Tuesday, November 24, 2015

Classic Oven Roasted Turkey with Cider Gravy

My classic oven roasted turkey begins with a brine, then is left uncovered in the fridge overnight, is trussed, then stuffed with aromatics, and basted with a turkey or chicken stock or broth that is infused with apple cider throughout the roast.
My classic oven roasted turkey begins with a brine, then is left uncovered in the fridge overnight, is trussed, then stuffed with aromatics, and basted with a turkey or chicken stock or broth that is infused with apple cider throughout the roast.

Classic Oven Roasted Turkey with Cider Gravy

It took me a few years to get the Cooking of the Holiday Turkey down, but this method has worked out so well over the years that it is how I have finally settled on doing my holiday birds. I would love to show you step by step pics, and the finished slices, but they are currently being held hostage by my iMac, thanks to me stupidly doing an OS update, that I should have waited on. I promise I'll come back and update with pictures if I can recover them.

It's been par for the course I tell ya, because for some reason I have had technology gremlins that have been haunting me for months. Sporadic internet connections, rebooting computers over and over and over, rebooting the modem multiple times before finally replacing it, lots of buffering and hanging and a crashed external drive that held all my cooking photos for the past 7 years is what I've been dealing with.

My ISP, who I've had for far more years than that, somehow deleted my entire email account "by accident" with an upgrade, and was apparently unable to recover any of it. This past Saturday, I couldn't access my own website. After some time on the phone, I discovered my ISP lost communication with the server that hosts Deep South Dish, giving everybody, including me, a DNS error message, and making my website unavailable to anybody using a wifi connection for virtually a full day - on one of the busiest weekends of the year for my blog. And now this with the "trusty" Mac.

That's life in this world today, though isn't it? Technology is awesome when things are running smooth, but when things go wrong, well it can throw everything out of kilter, especially if you have business related to the internet. Not to mention all the valuable time you waste trying to solve the tech issues, when you should be cooking, taking photos and blogging. I swear, it sure seems that computers were easier when it was all command line DOS driven (and some of you have no idea what that means, which means I really am old)...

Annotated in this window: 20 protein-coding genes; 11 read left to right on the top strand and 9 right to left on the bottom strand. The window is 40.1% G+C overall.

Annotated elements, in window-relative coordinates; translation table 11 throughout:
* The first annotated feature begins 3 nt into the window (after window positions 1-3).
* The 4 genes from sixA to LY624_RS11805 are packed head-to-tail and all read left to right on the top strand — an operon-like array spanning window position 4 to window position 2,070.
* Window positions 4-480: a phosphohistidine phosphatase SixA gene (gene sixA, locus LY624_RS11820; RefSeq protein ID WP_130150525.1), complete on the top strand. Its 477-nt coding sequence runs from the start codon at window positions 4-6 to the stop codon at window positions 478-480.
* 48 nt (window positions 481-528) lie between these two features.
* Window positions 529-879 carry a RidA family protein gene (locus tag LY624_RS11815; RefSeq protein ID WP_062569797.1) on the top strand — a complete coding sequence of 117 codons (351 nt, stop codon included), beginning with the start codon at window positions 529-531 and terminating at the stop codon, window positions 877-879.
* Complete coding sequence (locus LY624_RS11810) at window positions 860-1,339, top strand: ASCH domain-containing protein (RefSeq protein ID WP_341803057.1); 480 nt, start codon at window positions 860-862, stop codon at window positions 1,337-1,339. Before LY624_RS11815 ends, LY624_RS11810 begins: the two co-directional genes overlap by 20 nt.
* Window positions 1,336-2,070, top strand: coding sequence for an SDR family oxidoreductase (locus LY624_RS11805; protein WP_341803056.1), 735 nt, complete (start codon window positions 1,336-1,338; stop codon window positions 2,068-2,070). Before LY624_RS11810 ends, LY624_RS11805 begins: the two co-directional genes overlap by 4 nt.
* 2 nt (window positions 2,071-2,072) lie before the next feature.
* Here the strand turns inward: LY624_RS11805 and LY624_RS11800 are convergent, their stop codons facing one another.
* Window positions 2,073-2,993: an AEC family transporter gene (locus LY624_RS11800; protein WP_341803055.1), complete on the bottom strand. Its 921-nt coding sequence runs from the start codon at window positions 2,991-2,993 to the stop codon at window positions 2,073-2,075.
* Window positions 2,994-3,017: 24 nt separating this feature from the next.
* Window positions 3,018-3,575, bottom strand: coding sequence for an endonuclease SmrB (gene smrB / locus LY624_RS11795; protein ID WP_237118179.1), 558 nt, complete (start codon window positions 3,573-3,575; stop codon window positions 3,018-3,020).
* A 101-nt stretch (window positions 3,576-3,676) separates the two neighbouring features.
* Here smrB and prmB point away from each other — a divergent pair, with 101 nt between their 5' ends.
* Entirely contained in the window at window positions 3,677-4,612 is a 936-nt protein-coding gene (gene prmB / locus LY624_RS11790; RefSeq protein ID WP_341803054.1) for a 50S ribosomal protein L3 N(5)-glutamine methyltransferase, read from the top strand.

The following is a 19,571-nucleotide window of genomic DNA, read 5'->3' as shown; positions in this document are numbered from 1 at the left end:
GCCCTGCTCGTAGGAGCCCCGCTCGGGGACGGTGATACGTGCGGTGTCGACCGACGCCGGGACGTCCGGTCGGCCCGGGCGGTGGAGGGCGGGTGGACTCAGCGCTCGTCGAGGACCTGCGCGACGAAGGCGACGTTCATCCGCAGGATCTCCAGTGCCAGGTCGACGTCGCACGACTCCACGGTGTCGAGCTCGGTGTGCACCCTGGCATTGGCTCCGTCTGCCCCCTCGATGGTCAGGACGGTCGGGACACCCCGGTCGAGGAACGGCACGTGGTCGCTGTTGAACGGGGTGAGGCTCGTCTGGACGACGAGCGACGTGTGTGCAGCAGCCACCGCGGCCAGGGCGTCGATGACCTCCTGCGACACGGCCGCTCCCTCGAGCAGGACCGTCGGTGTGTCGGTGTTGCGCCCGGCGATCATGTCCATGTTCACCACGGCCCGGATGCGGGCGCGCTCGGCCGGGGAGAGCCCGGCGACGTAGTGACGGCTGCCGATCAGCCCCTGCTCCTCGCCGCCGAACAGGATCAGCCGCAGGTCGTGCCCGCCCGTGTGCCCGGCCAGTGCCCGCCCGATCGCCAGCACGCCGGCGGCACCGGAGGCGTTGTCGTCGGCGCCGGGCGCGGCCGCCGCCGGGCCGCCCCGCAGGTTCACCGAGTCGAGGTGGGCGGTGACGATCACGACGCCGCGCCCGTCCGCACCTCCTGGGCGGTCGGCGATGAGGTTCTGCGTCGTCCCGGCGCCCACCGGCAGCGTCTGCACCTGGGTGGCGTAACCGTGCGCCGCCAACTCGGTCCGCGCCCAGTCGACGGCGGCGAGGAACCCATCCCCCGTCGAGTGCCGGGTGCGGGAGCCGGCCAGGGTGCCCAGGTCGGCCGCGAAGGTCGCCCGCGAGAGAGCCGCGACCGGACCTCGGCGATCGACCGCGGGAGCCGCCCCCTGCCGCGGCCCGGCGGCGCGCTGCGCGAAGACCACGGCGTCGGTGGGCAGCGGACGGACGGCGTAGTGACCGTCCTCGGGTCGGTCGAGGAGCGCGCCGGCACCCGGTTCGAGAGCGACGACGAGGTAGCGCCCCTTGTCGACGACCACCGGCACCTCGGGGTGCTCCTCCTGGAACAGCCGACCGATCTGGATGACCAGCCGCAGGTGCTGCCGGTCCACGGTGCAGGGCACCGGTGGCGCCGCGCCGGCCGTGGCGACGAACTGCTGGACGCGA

Anyway... back to the turkey. I've typed everything I do up in a printable recipe for you, but I'll summarize what I do here. Just scroll down a bit for the printable. Don't get overwhelmed by the length! I just wanted to be very specific about everything because I remember how nervous I was the first time I made the holiday turkey. Follow these instructions and you got this!

The addition of apple cider makes the most fabulous gravy. Don't worry. It's not an apple gravy, but just a bit of a flavor boost making for an amazing tasting turkey gravy. The brine, well, even though their are folks with arguments on both sides, y'all know that I love brining my birds! It adds flavor and it gives a little insurance against over cooking, although I now use a Polder in-oven thermometer and highly, highly recommend getting one.

This is the Polder I use.
I put the turkey in the brine the morning before I want to cook it and let it brine all day. Before I go to bed, I remove it from the brine, lightly rinse off excess salt and then put it in a roasting pan, uncovered, in the fridge, which helps the skin to crisp up during roasting and seems to help the skin color up better. Be sure to clean up your sink and all the surrounding workspace with a good bleach cleaner afterwards.

When I take the turkey out in the morning to roast it, I rub it all over with black pepper and butter, and loosely stuff it with aromatics, truss up the legs, tuck the wings under and place it on a rack over more aromatics, and some turkey or chicken broth and a bit of apple cider in the bottom of the roasting pan. Some brands of turkey, such as Butterball, will leave some skin for you to tuck the legs into, making for an easy trussing.

The Calphalon roaster I purchased years ago - it's a best seller!
I roast the turkey at 425 degrees F for the first 40 minutes, then reduce it to 350 degree F for about 17 minutes per pound after that, keeping an eye on the thermometer (180 degrees F at the thickest part of the thigh) and basting it with the pan juices about every 30 minutes. The 15 pound turkey pictured, took about 4 hours 15 minutes total.

Following this method produces a juicy and very flavorful end result, but also just the added bit of apple cider in the pan with the aromatics makes for the best turkey gravy I have ever made.

Recipe: Classic Oven Roasted Turkey with Cider Gravy

©From the Kitchen of Deep South Dish

  • 1 (12 to 15 pound) turkey
For the Brine:
  • 5 gallon bucket with lid, or small cooler and ice
  • 1 gallon filtered water
  • 1 gallon vegetable stock, homemade or packaged
  • 1 cup kosher salt (if you substitute table salt, use about 3/4 cup instead)